> >> The base version is 265 lines.  The frank version is 208 lines, 57 lines
> >> less.  Less is better.
> >
> > I agree that less is better, but there are different kinds of less to
> > consider. I prefer less logic in a function to fewer lines overall.
> >
> > It seems we are in agreement that test cases should be small and
> > simple, so I won't dwell on that point any longer. I agree that the
> As a general guide for simple unit tests, sure.
> For my case, no.  Reality intrudes.
> KUnit has a nice architectural view of what a unit test should be.

Cool, I am glad you think so! That actually means a lot to me. I was
afraid I wasn't conveying the idea properly and that was the root of
this debate.

> The existing devicetree "unittests" are not such unit tests.  They
> simply share the same name.
> The devicetree unittests do not fit into a clean:
>   - initialize
>   - do one test
>   - clean up
> model.
> Trying to force them into that model will not work.  The initialize
> is not a simple, easy to decompose thing.  And trying to decompose
> it can actually make the code more complex and messier.
> Clean up can NOT occur, because part of my test validation is looking
> at the state of the device tree after the tests complete, viewed
> through the /proc/device-tree/ interface.

Again, if they are not actually intended to be unit tests, then I
think that is fine.

< snip >

> > Compare the test cases for adding of_test_dynamic_basic,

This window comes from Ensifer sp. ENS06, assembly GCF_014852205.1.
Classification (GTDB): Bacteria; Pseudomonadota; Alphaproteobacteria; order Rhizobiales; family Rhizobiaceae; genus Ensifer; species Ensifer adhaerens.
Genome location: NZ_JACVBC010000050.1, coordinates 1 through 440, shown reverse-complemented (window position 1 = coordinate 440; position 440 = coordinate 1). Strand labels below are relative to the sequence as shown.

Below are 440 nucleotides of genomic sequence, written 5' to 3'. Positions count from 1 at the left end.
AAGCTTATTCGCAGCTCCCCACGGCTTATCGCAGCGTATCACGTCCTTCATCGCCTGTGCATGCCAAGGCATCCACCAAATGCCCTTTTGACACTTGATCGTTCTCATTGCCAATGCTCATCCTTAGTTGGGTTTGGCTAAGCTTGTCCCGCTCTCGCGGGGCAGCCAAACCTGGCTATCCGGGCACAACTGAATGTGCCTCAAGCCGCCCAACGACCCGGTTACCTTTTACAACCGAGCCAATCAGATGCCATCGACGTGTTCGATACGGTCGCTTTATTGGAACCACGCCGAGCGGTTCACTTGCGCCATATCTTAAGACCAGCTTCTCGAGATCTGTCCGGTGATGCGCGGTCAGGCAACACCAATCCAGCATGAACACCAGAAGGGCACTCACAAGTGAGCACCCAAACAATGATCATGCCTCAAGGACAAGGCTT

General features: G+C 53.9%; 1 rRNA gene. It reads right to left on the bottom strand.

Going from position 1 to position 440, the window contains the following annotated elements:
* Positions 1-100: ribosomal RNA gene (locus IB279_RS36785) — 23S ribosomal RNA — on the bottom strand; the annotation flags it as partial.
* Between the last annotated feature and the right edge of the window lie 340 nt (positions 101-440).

> > of_test_dynamic_add_existing_property,
> > of_test_dynamic_modify_existing_property, and
> > of_test_dynamic_modify_non_existent_property to the originals. My
> > version is much longer overall, but I think is still much easier to
> > understand. I can say from when I was trying to split this up in the
> > first place, it was not obvious what properties were expected to be
> > populated as a precondition for a given test case (except the first
> > one of course). Whereas, in my version, it is immediately obvious what
> > the preconditions are for a test case. I think you can apply this same
> > logic to the examples you provided, in frank version, I don't
> > immediately know if one test cases does something that is a
> > precondition for another test case.
> Yes, that is a real problem in the current code, but easily fixed
> with comments.

I think it is best when you don't need comments, but in this case, I
think I have to agree with you.

> > My version also makes it easier to run a test case entirely by itself
> > which is really valuable for debugging purposes. A common thing that
> > happens when you have lots of unit tests is something breaks and lots
> > of tests fail. If the test cases are good, there should be just a
> > couple (ideally one) test cases that directly assert the violated
> > property; those are the test cases you actually want to focus on, the
> > rest are noise for the purposes of that breakage. In my version, it is
> > much easier to turn off the test cases that you don't care about and
> > then focus in on the ones that exercise the violated property.
> >
> > Now I know that, hermeticity especially, but other features as well
> > (test suite summary, error on unused test case function, etc) are not
> > actually in KUnit as it is under consideration here. Maybe it would be
> > best to save these last two patches (18/19, and 19/19) until I have
> > these other features checked in and reconsider them then?
> Thanks for leaving 18/19 and 19/19 off in v4.

Sure, no problem. It was pretty clear that it was a waste of both of
our times to continue discussing those at this juncture. :-)

Do you still want me to try to convert the DT not-exactly-unittest to
KUnit? I would kind of prefer (I don't feel *super* strongly about the
matter) we don't call it that since I was intending for it to be the
flagship initial example, but I certainly don't mind trying to clean
this patch up to get it up to snuff. It's really just a question of
whether it is worth it to you.

< snip >